Local rapper Matt Cloonan stands next to the “Welcome to Farmington” sign on Farmington City Hall’s grounds.

Local rapper Matt Cloonan stands next to the “Welcome to Farmington” sign on Farmington City Hall’s grounds.

Photo by Jonathan Shead


‘King of Farmington’ clears the air: He’s king of both cities

By: Jonathan Shead | Farmington Press | Published August 11, 2020

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FARMINGTON/HILLS — When Farmington Hills resident and local rapper Matt Cloonan, known by his rap moniker Clooner, uploaded the music video for his single “King of Farmington” July 20, he wasn’t expecting to be propelled into the spotlight as much as he has been.

“I expected my last song to blow up, because I actually put money into that for promotion,” Cloonan said of his previous releases. “I didn’t put money into this. … All my previous songs, I’ve tried to make go viral. None of them went viral. I thought this song could go viral to an extent. I didn’t think it would get this big.”

“King of Farmington” instantly took the internet by storm, trending on Twitter and garnering the attention of city officials, including Mayor Vicki Barnett. His song received high praise from notable Detroit rappers Royce da 5’9”, Danny Brown and others, as well as rapper Freddie Gibbs, of Gary, Indiana. Cloonan’s song had 67,220 Youtube views as of Aug. 3, the highest grossing of his approximately 30 videos online.

Cloonan, 25, graduated from Farmington High School and has been a resident since age 7.  He started creating music in high school, but he began taking it seriously in 2015 and was performing at house shows in Detroit a year later.

As “King of Farmington” increasingly caught the attention of individuals online, one question clearly needed to be answered — was he the king of Farmington or Farmington Hills?

Cloonan’s video depicts him in front of a Farmington Hills sign at the corner of Inkster and Eight Mile roads, but it also features him rapping in front of Farmington locations like Silver Dairy and Chicken King. Cloonan landed on the title “King of Farmington” because “Farmington Hills was too clunky as a full title.”

“I think people outside of this area don’t realize Farmington is an actual city in between. … Farmington is Farmington Hills’ downtown. It might be a separate city, but if I say, ‘Hey, let’s meet downtown,’ people know what I mean,” Cloonan said, adding that the two communities are connected in his mind.

Still, Cloonan thinks city officials on both sides seem to be jokingly vying for him to crown himself king of one city over the other. Farmington City Council member David Delind took a photo outside the “Welcome to Farmington” sign with Cloonan, who is seen wearing a Burger King crown. Cloonan said Farmington Hills City Council members have been talking about a coronation ceremony.

“It was enjoyable to meet with him as an artist and hear about his views and experiences in Farmington-Farmington Hills. He’s a very nice, affable guy,” Delind said. “He was willing to come out, meet with me and take a silly photo out in front of the Farmington sign so we could verify he was the king of Farmington.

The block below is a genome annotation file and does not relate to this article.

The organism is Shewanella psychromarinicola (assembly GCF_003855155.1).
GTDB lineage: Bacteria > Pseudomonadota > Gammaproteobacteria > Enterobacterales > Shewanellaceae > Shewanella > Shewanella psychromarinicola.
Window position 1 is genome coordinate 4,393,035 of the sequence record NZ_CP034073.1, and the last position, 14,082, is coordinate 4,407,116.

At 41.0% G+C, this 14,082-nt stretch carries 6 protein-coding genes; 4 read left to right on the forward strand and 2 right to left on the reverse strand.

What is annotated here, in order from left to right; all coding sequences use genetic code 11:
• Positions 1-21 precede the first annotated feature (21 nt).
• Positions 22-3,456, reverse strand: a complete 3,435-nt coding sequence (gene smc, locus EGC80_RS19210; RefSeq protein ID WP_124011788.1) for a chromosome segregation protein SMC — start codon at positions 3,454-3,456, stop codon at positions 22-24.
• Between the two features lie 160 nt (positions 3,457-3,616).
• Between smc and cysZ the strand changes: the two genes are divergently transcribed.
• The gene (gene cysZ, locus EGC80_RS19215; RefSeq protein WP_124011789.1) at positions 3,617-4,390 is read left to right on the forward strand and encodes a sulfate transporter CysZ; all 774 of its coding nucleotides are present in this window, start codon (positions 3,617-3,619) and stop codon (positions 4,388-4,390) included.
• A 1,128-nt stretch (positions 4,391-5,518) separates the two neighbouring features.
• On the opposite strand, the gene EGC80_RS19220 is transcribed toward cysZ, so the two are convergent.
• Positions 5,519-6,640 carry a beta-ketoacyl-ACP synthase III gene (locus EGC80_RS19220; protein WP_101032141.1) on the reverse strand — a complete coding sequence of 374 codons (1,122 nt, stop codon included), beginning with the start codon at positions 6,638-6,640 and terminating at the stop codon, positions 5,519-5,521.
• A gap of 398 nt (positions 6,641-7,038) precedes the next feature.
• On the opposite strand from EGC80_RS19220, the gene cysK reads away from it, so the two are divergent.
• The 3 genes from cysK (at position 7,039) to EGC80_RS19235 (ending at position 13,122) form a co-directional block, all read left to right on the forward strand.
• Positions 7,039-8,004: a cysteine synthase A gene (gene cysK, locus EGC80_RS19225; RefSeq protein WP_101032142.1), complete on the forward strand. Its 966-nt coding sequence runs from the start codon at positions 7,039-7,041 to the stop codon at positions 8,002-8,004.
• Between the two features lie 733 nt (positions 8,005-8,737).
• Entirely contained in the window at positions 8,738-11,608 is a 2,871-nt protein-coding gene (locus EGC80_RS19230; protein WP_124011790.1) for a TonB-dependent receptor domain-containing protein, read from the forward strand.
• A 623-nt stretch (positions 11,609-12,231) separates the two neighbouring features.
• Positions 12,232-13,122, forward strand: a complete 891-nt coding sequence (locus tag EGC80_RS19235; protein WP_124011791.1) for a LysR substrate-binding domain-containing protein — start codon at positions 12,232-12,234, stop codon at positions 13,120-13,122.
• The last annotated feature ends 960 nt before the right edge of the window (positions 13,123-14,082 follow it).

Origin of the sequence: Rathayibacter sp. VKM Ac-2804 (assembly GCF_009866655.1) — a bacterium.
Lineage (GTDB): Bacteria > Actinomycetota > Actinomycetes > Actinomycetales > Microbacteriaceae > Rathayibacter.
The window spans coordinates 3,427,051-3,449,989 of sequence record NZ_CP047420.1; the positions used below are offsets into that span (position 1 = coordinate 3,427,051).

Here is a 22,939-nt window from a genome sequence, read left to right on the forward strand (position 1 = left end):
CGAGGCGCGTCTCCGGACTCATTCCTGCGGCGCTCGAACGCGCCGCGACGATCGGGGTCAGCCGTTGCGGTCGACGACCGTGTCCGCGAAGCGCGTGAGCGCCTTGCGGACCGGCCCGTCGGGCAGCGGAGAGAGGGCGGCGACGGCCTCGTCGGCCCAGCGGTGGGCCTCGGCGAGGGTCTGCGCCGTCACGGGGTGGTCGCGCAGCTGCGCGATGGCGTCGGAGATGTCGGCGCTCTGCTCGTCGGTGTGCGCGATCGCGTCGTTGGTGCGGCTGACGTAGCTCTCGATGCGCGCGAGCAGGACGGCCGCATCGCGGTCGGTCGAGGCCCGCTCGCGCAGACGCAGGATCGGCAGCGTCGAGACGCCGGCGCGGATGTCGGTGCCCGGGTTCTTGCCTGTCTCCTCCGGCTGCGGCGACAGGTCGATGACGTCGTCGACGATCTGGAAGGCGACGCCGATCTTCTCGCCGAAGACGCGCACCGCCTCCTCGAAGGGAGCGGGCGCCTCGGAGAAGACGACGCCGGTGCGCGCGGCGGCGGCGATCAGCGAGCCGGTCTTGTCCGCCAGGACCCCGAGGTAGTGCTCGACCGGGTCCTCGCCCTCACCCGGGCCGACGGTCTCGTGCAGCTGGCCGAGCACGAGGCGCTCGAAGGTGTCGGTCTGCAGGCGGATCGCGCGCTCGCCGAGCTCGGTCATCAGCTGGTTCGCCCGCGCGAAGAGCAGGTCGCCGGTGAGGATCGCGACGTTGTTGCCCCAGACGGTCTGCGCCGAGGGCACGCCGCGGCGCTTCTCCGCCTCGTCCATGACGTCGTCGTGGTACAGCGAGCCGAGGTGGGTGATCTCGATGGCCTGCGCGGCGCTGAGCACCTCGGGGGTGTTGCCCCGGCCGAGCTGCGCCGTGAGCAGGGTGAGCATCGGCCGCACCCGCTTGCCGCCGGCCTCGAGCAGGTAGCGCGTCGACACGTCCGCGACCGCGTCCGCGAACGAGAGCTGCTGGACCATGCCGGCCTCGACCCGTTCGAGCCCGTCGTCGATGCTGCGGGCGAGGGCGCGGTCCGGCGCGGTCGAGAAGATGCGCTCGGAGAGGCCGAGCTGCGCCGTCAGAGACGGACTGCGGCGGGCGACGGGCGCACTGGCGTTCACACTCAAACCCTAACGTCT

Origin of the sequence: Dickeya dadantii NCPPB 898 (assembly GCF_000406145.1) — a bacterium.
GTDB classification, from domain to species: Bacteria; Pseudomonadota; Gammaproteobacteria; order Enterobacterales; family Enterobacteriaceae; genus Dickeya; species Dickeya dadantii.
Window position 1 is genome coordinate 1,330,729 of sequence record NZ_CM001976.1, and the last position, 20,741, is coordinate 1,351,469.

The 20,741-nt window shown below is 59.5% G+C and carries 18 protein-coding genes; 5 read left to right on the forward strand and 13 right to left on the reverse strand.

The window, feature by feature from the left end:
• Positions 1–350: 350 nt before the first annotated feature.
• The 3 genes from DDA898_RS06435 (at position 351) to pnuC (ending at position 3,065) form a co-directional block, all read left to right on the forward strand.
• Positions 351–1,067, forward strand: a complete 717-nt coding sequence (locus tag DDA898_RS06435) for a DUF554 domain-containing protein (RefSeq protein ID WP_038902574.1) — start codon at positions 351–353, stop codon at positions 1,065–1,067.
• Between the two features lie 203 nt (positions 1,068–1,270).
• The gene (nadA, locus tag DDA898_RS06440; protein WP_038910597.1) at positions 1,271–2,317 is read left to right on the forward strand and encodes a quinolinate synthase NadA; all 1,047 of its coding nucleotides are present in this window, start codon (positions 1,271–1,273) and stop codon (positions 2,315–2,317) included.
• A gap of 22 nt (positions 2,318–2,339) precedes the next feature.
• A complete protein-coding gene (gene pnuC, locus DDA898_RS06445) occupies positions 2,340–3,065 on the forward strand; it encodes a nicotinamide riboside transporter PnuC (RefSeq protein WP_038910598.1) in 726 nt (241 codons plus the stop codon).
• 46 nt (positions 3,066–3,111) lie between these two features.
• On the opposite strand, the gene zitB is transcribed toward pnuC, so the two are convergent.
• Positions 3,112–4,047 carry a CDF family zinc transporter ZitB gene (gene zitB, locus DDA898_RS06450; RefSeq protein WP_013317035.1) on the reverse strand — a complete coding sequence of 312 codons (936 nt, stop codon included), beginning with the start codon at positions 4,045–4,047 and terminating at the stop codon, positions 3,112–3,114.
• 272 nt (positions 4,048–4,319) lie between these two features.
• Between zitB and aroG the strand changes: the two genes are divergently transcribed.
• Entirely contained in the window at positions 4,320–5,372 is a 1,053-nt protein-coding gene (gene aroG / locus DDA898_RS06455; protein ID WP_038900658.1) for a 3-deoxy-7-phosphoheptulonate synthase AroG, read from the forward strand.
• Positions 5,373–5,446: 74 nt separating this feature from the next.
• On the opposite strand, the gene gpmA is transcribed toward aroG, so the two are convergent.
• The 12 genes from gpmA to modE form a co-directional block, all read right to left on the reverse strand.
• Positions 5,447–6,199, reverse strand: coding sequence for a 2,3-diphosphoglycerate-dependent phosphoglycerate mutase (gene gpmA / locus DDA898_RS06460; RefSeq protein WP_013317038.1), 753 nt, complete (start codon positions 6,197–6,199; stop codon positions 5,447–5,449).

“I think a tagline and a hook that shows love for the city is one of the best things going on out there,” he added.

The motivation to create “King of Farmington” came easily to Cloonan. Instead of being the 50th or 100th greatest rapper in Detroit, why not be the greatest in the city you’re from, he explained. He wanted to provide others with a blueprint to follow.

“I’ve seen a lot of people kind of put down their suburban city, because they’re aiming for a Detroit audience. Claim your city,” he said. “I just wanted to claim (mine). I joked about how I wanted to put the city on the map, and then of course, I ended up putting the city on the map a little bit.”

Former Farmington resident — now living in Atlanta — and “King of Farmington” producer Luke Torvinen, known as Luke Superior, said Cloonan has brought some excitement back to the city by way of his music.

The song’s growing popularity has helped Torvinen gain exposure as a producer, as well, but really the spotlight is on Cloonan, who has received an outpouring of messages asking to collaborate or soliciting for record deals, though many have been scams.

“I think him going locally viral with this was kind of what he’s been wanting and planning to do,” Torvinen said. “I am proud to see my friend finally get some attention and notoriety.”

This won’t be the last time hearing from Cloonan, either, who said he’s sitting on a lot of music that just needs music videos. Cloonan also messaged Jena Irene, a North Farmington High School graduate who was featured on season 13 of “American Idol,” in hopes of striking up a collaboration and a remix of “King of Farmington” featuring the local singer.

“My dream collaboration is Celine Dion or Britney Spears,” Cloonan said. “I would definitely like to work with more pop artists.”

Listen to “King of Farmington” on Youtube. Warning: the video contains explicit lyrics.

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